Disappointment at Government's response to Get Britain Cycling

Jonathon Harker
Disappointment at Government's response to Get Britain Cycling

We round-up some of the reaction ahead of the Parliamentary debate next week

This week the Government made its official response to the Get Britain Cycling report in which it rejected calls for a national Cycling Champion, lauding its recent £77m investment in cycling and called on local authorities to do more for cycling locally.

Largely, reaction has been disappointment from cycle advocates and journalists.

The Guardian's Peter Walker blasted the response and the Government for 'consistently showing no ambition or vision' on cycling. Specifically, Walker said the DfT response document 'offers virtually nothing new' and criticises the little extra cash announced for cycling - £1m over two years - from the Department for Health: "in departmental budget terms that's the spare change they find down the back of the sofa.

Walker wrote: "Despair, cyclists. This is the reality. It's possible Britain might become a "cycling nation", but at this rate it won't be happening in my lifetime." Read the full Guardian article here.

ActSmart.biz also took issue with aspects of the Government's document. It said: "Some of the responses are highly encouraging, and some are downright dismissive.

"Many will feel that the Get Britain Cycling report presented the perfect opportunity to go "further and faster," and that in its response, the government has failed to do just that."

There was a welcome, however, for the announced sentencing review for dangerous driving offences in 2014. Read the full ActSmart.biz article here.

The Cycling Embassy of Great Britain was more forthright in the 'disappointing' response. It said evidence for the Government's own commitment to turning Britain into a cycling nation "is entirely lacking" pointing out the rejection of ring-fencing part of the Highways Agency budget for cycling and also pouring scorn on the budgets discussed for cycling, coming a month after the Government announced £28billion for the strategic road network.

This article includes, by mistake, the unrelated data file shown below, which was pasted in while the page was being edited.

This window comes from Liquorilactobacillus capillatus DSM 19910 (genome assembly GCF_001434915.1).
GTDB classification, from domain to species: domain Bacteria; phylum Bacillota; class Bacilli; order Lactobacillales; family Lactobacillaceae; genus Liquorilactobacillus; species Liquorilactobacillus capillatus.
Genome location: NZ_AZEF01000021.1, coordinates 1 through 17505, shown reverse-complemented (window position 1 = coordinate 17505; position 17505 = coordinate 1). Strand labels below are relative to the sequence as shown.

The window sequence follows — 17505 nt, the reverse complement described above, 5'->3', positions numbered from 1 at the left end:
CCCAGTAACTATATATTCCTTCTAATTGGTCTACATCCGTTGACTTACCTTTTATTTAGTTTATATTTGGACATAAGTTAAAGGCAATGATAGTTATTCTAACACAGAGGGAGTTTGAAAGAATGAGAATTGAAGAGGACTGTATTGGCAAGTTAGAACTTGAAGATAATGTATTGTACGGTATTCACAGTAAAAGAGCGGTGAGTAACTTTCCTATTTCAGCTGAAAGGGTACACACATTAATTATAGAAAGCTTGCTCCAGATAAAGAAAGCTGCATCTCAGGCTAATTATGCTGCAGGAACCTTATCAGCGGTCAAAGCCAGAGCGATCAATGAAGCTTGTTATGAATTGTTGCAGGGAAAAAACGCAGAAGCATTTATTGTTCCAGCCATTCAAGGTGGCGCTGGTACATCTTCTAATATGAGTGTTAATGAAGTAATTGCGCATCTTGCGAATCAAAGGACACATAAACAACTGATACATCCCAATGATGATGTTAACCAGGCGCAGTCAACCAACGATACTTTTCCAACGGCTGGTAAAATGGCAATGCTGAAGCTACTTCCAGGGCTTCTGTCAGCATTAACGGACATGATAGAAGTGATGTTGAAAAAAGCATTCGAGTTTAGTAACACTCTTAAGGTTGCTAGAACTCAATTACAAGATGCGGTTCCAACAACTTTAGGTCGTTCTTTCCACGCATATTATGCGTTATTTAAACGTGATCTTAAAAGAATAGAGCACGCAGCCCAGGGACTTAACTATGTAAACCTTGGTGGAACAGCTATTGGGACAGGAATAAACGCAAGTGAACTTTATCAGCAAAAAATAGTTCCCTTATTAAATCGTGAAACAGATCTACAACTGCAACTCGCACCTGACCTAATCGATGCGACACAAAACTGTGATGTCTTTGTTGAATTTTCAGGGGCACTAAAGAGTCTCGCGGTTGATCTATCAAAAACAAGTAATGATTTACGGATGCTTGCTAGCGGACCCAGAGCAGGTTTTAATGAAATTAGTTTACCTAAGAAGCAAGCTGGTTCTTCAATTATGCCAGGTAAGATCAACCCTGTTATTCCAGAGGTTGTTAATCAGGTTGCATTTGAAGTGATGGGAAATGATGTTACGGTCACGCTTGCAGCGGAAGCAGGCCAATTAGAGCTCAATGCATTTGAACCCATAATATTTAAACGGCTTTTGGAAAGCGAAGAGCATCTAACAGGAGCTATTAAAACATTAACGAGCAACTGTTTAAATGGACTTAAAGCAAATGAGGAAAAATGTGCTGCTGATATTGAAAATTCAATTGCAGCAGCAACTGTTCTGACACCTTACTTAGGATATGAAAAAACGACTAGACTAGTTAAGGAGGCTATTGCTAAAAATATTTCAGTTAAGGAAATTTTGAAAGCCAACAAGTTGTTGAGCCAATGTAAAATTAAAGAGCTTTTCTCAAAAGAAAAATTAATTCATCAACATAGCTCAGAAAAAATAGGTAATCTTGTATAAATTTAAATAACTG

"Strong leadership from central government is required, and yet that responsibility has been ducked." Read the full Cycling Embassy article here.

Cambridge's CTC told The Cambridge News that the Government's response was "half-hearted" and the funding announced was 'too little and too short term".

road.cc's report on the story said there were "disappointing key messages" in the response, adding that "Part of the problem is that following years of underinvestment in cycling and its absence in overall transport strategy…we are starting from a very low base, and it is unlikely that changes on the scale of those contemplated by the Get Britain Cycling report would happen overnight."

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The CTC has welcomed the response, but said far more is need if "we are to even start catching up with the levels of cycle use common among our continental neighbours".

"CTC readily acknowledges the considerable progress made by the Departments for Transport and for Health in the past 18 months.  However, we also believe that far more funding, strengthened cycling design standards and closer collaboration with other Government departments on the promotion of cycling are needed if we are to maximise cycling's enormous health, economic, environmental and other benefits." Read more on that here.

BikeRight!'s Andy Tucker has weighed in too: "The Government response to the Get Britain Cycling Report leaves our opinion divided, whilst some news is good, such as continued commitment to Bikeability, it’s only until 2016 so not exactly a long-term commitment.

"LSTF is referenced in a number of responses and yes this is providing some excellent local support for cycling particularly in cities such as Birmingham, Manchester and Liverpool, but again nothing on what happens next."

There's a spoof version of the response - 'The Perfect Fart in a Thunder Storm' - circulating on the net here (beware some bad language for those easily offended).

Tags: guardian , get britain cycling

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